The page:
Her first marriage was in 1935, for one year, to Jared Zwickey. Fran married her second husband, Armand H. Scoll, in 1943, in Louisville, Kentucky, when he was in the service. Their marriage lasted only 14 months, because he was killed on New Year’s Day 1945 in France at the Battle of the Bulge.
Fran met Frank Lloyd Wright several times in the late 1940’s when she was on the board of directors for the First Unitarian Meeting House, and he was the architect for the new meeting house. She later attended Prairie Unitarian Society.
On February 24, 1951, Fran married her third husband, Albert “Mike” Remeika, an ex-serviceman from Connecticut. They were the first couple to exchange vows in the not-quite-finished Unitarian Meeting House. They remained married until Mike’s death in 2008.
With her husband Mike and daughter Diane, she moved in 1958 from Frances Street to Crestwood, a housing cooperative on the west side. In 1963, Fran jumped into civic life as a citizen activist, spearheading the fight against urban renewal of the Greenbush neighborhood in Madison, and losing. The urban renewal fight gave Fran a taste for politics, and in 1966 she ran for city council. She made it through the primary, but lost the general election. That same year she was one of founders of the Bayview Foundation, which built low-income housing, and she served on the Board for many years.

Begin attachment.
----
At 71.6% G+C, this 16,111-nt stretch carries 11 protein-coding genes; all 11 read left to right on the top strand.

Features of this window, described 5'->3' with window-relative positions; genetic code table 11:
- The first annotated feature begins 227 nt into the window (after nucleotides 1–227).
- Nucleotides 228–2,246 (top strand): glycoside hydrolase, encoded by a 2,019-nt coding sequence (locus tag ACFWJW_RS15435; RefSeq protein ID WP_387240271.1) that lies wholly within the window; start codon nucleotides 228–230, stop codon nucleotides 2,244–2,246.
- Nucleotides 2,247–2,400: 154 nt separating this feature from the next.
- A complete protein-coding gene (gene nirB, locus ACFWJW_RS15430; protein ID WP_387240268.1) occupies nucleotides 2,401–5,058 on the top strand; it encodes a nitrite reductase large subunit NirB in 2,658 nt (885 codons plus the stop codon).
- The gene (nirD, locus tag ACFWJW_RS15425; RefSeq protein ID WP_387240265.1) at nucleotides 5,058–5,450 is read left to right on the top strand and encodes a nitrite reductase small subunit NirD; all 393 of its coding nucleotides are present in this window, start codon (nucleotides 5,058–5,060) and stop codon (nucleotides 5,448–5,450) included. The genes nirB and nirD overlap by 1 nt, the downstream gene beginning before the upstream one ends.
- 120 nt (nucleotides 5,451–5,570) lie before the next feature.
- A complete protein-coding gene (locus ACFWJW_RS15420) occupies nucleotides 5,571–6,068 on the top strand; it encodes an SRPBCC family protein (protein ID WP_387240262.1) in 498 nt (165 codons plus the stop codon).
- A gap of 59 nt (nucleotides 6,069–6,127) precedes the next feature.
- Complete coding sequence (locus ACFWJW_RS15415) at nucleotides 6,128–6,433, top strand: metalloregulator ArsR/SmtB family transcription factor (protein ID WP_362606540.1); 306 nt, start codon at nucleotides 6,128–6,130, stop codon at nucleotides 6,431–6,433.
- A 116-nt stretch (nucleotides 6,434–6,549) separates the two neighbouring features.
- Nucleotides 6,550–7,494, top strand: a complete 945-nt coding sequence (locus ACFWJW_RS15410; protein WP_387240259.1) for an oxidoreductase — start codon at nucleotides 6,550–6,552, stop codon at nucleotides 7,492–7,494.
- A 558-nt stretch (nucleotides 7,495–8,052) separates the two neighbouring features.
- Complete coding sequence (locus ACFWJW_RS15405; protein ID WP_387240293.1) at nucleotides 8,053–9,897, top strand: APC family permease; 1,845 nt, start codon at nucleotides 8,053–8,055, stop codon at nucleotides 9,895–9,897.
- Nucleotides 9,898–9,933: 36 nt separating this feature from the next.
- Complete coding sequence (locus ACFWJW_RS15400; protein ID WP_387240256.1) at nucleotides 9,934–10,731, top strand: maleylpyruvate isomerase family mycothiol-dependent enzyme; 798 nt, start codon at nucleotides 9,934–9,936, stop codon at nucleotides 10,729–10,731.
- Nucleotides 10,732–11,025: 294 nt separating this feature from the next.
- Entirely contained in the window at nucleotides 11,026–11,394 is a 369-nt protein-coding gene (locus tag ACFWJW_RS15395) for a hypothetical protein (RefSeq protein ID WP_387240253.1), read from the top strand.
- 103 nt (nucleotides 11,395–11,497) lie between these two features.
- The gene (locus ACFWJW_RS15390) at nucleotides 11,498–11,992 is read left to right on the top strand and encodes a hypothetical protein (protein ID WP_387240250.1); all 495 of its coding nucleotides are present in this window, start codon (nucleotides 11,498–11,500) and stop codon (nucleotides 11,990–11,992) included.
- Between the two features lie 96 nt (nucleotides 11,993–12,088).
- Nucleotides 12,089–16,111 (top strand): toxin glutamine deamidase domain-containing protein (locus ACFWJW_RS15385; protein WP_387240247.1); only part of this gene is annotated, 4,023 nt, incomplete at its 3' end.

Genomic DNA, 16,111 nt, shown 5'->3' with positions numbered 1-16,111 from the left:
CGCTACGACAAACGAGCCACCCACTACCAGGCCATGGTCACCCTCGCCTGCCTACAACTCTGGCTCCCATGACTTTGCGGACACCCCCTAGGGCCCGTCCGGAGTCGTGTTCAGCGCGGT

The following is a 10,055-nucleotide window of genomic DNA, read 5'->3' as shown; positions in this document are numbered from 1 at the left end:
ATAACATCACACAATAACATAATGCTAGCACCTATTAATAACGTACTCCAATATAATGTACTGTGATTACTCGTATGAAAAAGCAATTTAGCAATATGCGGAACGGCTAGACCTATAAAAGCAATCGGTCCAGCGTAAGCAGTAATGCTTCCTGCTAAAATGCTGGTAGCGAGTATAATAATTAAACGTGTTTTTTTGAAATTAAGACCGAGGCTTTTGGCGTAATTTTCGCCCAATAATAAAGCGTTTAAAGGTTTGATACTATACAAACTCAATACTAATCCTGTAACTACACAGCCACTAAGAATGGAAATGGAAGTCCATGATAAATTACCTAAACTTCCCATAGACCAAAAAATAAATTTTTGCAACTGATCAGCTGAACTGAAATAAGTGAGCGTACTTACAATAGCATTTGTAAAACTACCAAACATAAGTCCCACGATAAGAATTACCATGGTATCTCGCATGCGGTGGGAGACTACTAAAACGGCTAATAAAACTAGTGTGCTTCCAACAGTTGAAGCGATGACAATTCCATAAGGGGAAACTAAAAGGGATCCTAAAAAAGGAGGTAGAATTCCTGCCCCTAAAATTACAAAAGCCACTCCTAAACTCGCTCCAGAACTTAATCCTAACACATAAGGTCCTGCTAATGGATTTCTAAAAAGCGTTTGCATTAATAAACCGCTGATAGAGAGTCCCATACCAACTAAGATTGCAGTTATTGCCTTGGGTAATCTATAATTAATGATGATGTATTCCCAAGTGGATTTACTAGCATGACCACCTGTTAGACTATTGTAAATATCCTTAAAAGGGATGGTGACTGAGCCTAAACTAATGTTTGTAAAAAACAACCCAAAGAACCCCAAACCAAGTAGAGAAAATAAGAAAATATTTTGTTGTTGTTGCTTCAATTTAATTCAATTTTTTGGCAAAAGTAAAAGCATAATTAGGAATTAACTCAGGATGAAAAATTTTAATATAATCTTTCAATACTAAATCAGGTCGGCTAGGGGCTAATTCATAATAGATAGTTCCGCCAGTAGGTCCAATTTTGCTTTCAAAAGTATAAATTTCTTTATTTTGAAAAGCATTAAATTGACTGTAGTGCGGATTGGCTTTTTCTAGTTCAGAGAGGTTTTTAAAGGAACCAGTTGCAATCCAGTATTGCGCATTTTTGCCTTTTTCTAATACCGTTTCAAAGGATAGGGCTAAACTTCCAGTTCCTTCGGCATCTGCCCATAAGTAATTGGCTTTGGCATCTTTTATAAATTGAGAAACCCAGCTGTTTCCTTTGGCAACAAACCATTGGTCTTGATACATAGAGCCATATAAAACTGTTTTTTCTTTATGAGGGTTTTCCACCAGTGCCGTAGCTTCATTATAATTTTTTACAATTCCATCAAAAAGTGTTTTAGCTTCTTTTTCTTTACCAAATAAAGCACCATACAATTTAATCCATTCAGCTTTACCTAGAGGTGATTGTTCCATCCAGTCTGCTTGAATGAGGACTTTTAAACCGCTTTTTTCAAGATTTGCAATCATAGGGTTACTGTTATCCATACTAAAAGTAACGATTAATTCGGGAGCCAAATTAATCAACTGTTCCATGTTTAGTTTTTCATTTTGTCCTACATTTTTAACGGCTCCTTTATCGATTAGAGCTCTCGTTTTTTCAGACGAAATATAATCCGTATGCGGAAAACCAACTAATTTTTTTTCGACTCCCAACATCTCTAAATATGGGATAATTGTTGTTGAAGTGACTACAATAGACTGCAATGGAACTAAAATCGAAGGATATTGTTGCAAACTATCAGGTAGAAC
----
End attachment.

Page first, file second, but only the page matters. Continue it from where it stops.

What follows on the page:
After a 1970 move to Fitchburg, Fran served on the Fitchburg Planning Commission, the Zoning Board of Appeals, and the Emergency Services commission. In 2010, Fran moved to Avalon Assisted Living apartments, a wonderful place with an orchard setting, abundant wildlife visible from the windows, and a caring and committed staff.
Fran woke up every day feeling optimistic, and she never turned down an adventure. She had a fascination with mechanical objects, a strong scientific curiosity, and was, since age 12, an agnostic with a well-developed moral sense. She loved music and fun, words, cooking, gardening, and animals. She opposed hunting, always had pets, and rescued many dogs, cats, chickens, and wild creatures. For the last 30 years of her life she was a vegetarian. She swam, canoed, and snorkeled well into her 80’s, and loved business travel and taking Lindblad environmental cruises to the Baja Peninsula and Costa Rica.